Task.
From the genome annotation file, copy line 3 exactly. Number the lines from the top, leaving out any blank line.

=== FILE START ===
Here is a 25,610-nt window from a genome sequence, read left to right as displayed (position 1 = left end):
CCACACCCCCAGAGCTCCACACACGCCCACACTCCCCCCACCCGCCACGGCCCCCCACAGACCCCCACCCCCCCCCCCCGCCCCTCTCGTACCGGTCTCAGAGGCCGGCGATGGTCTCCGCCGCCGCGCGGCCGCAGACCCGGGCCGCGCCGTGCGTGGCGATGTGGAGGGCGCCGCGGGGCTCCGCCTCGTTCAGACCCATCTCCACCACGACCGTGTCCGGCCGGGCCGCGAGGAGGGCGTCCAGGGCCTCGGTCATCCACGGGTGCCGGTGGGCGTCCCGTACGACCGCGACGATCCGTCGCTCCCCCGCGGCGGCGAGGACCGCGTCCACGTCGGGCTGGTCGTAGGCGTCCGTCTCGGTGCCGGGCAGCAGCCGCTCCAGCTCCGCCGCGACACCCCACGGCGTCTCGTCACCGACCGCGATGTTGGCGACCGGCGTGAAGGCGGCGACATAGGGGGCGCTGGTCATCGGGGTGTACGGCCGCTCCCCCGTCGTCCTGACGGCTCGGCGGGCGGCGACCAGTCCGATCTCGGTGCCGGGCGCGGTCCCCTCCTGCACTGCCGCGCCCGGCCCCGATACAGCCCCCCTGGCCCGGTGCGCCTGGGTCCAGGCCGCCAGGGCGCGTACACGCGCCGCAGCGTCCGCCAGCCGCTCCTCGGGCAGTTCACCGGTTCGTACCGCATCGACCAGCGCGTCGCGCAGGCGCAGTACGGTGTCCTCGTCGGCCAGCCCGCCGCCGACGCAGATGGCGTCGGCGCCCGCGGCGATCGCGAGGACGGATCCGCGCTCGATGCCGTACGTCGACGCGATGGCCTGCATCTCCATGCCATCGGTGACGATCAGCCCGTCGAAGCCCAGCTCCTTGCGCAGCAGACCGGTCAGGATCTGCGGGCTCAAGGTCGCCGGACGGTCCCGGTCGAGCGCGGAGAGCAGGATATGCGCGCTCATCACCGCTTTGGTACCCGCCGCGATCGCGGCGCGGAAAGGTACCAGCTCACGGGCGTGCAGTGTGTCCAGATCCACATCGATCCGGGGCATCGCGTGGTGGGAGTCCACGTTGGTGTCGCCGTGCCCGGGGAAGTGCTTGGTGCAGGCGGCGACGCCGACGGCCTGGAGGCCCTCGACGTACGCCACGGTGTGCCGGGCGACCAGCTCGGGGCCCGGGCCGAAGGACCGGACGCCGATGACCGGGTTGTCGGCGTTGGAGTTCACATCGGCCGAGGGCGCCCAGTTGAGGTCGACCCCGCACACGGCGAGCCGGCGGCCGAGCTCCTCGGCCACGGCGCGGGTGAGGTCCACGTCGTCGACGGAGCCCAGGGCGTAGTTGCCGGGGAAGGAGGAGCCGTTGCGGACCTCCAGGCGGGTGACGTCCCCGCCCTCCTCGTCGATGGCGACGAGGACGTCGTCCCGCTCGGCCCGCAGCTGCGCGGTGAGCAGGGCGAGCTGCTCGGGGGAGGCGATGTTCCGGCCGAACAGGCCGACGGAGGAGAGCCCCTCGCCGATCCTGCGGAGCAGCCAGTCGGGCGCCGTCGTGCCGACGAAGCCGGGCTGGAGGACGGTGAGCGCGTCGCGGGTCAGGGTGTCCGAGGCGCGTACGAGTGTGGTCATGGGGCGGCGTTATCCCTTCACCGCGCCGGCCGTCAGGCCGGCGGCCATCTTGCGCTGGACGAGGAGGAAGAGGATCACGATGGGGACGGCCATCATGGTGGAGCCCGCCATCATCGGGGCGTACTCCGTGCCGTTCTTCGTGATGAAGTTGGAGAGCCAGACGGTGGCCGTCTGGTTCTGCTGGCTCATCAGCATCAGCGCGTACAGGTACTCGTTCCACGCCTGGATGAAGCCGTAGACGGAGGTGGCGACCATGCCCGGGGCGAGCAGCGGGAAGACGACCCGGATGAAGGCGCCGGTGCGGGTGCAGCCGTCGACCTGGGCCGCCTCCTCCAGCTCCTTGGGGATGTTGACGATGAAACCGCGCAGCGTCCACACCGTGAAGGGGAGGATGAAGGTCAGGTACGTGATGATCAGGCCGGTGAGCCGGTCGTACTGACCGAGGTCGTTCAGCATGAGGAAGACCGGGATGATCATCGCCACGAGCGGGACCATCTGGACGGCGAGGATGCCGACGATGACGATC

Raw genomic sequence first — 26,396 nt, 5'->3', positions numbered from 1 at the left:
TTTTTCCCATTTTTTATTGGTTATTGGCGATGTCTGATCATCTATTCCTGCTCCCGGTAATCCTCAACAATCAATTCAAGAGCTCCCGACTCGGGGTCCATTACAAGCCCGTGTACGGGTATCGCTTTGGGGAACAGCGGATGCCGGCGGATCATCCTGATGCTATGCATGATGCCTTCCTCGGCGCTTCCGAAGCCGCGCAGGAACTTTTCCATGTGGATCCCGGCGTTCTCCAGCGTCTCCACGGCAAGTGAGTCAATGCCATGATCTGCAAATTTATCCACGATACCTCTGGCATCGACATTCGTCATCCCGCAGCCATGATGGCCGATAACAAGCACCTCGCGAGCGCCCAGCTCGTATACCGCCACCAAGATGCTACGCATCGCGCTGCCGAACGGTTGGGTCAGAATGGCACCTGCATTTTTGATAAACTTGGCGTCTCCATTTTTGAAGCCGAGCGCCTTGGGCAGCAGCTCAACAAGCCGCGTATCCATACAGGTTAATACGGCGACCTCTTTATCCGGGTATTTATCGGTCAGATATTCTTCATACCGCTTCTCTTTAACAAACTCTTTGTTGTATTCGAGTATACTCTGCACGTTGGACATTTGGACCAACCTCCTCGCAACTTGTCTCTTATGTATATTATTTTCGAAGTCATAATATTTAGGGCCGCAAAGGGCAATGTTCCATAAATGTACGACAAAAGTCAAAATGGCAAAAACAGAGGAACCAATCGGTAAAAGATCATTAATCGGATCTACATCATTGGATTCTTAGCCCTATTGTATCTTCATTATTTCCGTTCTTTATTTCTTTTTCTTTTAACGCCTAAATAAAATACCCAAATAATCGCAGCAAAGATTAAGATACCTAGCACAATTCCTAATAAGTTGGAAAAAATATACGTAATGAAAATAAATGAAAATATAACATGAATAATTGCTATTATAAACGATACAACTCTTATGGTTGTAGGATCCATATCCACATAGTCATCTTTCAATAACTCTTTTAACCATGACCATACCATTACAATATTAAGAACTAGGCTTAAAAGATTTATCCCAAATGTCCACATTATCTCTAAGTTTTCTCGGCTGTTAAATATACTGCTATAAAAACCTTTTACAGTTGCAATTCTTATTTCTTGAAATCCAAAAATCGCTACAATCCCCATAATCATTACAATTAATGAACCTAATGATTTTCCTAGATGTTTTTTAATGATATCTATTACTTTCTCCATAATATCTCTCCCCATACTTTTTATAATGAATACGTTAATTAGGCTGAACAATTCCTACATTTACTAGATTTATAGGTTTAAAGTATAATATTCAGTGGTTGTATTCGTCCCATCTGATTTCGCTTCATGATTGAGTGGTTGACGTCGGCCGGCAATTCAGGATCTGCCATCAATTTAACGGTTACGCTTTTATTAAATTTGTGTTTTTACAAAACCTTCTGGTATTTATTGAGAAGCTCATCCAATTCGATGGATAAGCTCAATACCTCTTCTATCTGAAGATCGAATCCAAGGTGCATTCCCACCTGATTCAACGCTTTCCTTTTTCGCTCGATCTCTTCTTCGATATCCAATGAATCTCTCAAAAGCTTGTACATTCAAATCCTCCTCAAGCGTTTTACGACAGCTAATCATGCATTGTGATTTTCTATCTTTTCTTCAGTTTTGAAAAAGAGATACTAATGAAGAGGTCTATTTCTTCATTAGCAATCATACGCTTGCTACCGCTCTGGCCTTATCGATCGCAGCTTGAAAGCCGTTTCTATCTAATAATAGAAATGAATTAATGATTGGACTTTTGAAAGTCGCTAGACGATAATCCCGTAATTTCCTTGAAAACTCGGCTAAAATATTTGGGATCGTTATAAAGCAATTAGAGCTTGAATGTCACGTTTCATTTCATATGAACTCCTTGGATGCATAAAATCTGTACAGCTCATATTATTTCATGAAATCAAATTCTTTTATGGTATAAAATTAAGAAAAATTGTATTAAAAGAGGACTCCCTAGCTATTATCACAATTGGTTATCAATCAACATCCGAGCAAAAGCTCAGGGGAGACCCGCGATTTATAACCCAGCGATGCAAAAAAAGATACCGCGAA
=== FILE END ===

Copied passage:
Raw genomic sequence first — 26,396 nt, 5'->3', positions numbered from 1 at the left: